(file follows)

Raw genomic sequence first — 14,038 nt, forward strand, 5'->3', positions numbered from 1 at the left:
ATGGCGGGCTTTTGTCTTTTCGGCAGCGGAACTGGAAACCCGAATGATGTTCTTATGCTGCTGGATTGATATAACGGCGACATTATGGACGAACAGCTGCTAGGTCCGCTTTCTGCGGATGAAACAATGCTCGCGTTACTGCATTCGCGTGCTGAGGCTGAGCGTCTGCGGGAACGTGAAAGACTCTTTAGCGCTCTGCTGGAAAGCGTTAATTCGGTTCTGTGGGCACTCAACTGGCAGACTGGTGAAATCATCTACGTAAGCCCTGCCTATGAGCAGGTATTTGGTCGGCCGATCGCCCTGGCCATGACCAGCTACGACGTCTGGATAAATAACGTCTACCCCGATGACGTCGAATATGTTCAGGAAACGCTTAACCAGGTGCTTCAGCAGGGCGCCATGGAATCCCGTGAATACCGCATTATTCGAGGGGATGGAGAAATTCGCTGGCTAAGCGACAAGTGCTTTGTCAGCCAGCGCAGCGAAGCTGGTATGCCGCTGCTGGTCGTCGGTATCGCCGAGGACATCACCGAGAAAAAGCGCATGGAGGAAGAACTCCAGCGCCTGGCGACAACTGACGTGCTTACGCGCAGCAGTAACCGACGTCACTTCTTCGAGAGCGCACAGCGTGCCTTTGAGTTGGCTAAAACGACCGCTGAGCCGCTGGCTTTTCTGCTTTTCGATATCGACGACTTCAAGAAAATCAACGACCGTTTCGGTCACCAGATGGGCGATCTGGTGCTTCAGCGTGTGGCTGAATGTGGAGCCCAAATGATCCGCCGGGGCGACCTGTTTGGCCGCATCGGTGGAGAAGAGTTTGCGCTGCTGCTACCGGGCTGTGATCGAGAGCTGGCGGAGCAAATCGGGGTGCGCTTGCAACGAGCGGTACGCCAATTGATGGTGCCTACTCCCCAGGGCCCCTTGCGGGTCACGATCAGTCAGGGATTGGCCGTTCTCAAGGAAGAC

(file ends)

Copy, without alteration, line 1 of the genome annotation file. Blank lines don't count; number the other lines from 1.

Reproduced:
Raw genomic sequence first — 14,038 nt, forward strand, 5'->3', positions numbered from 1 at the left: